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Budget Deal Likely, but Not Until the Fall, Analysts Say

A DEAL that takes control of the national budget deficit will apparently have to wait until fall. The delay pushes the negotiations into the more combative and difficult atmosphere of fall elections. It also leaves a sputtering and uneven national economy awaiting reassurance on next year's budget.

The hangups:

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Many Democrats still lack trust in the White House negotiators and are willing to keep watching the president weather political storms over his budget positions.

Many Democrats are unwilling to risk fracturing their own constituencies over painful budget proposals when Republican schisms may sink the deal anyway.

But there is an optimistic note: Most analysts and activists foresee a budget deal that seriously cuts the budget deficit emerging eventually - whether before November elections or after.

What last week looked like the brink of serious negotiating has stalled out. Only the official White House spokesmen now hold out any hope of an agreement before Congress breaks for recess on Friday - not to return until September.

While the White House has drafted a budget package complete with new taxes and cuts in defense and social services, Democratic leaders show no intention of bringing a counterproposal to the budget summit table before leaving town. Republican leaders have discussed with the White House the possibility of keeping Congress in town in August to force a deal, but this looks unlikely.

Once Congress returns to Washington in the fall, it has only 25 working days to negotiate a budget that sharply reduces the federal deficit. Otherwise, the Gramm-Rudman law will begin automatically mowing federal spending across-the-board by $100 billion.

A consensus of economists has warned the budget summit negotiators that a $100 billion sequester, as the automatic cuts are called, could tip the economy into recession.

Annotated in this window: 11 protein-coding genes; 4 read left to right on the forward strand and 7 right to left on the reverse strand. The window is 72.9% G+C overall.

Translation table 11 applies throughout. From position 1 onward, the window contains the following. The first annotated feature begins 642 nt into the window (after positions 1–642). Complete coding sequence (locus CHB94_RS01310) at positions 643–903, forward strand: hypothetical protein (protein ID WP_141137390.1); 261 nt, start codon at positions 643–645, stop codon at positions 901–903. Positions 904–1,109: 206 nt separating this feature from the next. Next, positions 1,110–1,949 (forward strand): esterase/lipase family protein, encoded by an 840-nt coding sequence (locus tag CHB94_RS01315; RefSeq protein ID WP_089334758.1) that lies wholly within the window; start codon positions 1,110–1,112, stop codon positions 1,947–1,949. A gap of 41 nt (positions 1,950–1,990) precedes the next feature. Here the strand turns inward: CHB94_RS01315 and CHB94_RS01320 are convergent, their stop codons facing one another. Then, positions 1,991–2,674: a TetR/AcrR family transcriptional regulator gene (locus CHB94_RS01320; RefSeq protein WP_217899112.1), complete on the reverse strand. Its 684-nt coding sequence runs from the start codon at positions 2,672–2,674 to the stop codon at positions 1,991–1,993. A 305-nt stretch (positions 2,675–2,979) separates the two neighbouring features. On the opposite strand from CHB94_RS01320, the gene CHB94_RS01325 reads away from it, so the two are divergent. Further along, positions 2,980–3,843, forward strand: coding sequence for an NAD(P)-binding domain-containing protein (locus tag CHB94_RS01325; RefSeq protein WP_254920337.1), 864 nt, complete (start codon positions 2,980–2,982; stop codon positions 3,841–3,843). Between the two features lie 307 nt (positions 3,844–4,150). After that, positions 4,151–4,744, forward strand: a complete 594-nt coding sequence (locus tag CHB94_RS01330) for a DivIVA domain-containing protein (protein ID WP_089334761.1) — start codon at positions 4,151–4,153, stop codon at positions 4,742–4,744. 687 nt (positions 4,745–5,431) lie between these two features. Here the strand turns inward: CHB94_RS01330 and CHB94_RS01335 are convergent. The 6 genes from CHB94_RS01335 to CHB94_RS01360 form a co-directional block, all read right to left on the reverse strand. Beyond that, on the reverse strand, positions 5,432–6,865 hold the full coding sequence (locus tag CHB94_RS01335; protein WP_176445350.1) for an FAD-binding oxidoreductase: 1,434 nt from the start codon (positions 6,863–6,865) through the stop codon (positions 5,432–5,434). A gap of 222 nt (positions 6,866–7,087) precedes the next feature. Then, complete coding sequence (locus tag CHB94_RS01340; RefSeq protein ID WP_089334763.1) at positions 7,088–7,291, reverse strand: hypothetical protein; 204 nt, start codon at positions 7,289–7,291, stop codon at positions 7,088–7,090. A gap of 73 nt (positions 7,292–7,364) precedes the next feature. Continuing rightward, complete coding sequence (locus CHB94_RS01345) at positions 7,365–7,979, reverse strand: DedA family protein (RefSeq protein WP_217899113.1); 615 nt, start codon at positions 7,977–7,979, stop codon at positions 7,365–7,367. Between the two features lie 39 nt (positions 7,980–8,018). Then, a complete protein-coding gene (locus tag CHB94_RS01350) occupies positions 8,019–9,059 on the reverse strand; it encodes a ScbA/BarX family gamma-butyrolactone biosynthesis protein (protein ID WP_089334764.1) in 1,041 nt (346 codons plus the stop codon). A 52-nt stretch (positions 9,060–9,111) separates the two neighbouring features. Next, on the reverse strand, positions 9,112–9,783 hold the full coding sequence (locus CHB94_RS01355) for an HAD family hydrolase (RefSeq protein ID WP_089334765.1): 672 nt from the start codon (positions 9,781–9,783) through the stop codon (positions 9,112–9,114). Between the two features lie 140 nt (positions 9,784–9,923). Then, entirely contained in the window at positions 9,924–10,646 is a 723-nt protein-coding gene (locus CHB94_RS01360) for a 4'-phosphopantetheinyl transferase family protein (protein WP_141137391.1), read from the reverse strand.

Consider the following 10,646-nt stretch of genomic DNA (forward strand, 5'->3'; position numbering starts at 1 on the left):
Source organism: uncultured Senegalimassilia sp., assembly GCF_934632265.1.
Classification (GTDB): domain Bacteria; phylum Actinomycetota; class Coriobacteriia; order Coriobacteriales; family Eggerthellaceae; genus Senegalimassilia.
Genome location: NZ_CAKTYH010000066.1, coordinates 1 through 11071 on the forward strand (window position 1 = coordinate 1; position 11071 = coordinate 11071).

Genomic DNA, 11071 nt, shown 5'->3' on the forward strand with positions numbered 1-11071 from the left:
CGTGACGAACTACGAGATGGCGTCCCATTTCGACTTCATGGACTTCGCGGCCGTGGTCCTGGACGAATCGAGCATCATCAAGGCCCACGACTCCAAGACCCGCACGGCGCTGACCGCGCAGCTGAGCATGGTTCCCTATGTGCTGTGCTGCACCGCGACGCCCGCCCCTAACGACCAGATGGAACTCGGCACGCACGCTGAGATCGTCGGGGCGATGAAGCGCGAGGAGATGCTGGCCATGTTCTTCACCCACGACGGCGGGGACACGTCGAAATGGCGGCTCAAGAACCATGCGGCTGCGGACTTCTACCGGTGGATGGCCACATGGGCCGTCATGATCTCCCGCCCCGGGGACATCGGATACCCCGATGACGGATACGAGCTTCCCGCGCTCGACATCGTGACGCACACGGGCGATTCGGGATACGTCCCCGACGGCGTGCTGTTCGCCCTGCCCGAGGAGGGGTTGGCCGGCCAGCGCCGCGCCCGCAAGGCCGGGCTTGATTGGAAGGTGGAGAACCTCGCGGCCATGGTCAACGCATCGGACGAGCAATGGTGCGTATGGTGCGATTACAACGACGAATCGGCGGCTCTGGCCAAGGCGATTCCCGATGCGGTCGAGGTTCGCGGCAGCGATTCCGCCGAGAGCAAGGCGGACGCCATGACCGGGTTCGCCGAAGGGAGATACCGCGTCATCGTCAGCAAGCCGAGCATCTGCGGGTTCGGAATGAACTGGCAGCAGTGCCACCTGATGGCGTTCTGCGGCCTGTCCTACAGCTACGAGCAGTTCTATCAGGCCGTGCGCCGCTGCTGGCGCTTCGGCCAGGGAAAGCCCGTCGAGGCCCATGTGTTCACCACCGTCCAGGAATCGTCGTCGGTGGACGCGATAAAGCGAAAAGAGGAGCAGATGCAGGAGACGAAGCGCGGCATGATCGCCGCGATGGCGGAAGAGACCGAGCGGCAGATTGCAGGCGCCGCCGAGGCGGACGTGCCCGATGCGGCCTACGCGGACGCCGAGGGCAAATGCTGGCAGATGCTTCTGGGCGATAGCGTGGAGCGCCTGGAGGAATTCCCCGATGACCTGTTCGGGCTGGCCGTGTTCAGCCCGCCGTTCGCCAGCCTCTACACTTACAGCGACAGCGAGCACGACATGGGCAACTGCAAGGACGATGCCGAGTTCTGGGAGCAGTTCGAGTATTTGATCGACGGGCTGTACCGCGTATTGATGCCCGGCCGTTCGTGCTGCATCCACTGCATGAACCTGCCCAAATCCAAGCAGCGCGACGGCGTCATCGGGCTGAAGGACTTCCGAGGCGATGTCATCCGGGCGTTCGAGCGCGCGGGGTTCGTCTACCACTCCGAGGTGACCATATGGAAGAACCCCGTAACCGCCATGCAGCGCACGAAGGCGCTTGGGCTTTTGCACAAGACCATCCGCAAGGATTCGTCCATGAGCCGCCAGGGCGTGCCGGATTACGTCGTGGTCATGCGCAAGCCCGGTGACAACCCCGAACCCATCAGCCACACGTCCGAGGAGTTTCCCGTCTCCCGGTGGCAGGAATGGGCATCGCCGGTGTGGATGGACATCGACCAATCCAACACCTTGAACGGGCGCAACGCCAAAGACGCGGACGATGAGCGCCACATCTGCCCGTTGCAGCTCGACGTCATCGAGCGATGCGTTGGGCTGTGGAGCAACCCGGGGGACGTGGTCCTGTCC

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A budget deal along the lines taking shape in the summit, however, would be likely to lower interest rates and boost confidence in the financial markets.

Politicians want to avoid the risk of sequester or recession, both for the national welfare and the ominous political repercussions.

``No one can safely predict how the blame for [a sequester] would fall out,'' says Bob Greenstein, director of the Center for Budget Priorities.

The White House has made a high investment in getting a budget deal, especially the president's jettisoning of his no-new-taxes pledge. But the stakes are high for Democrats as well.

``When Americans are asked who's more responsible for the deficit,'' says William Galston, a University of Maryland professor and former Mondale campaign issues director, ``lots more people say Congress than Bush.''

Just like the White House, says Stuart Eizenstat, a Washington lawyer and domestic policy chief in the Carter White House, ``the Democrats on the Hill don't want to cause a recession. They don't want to be perceived as causing it.''

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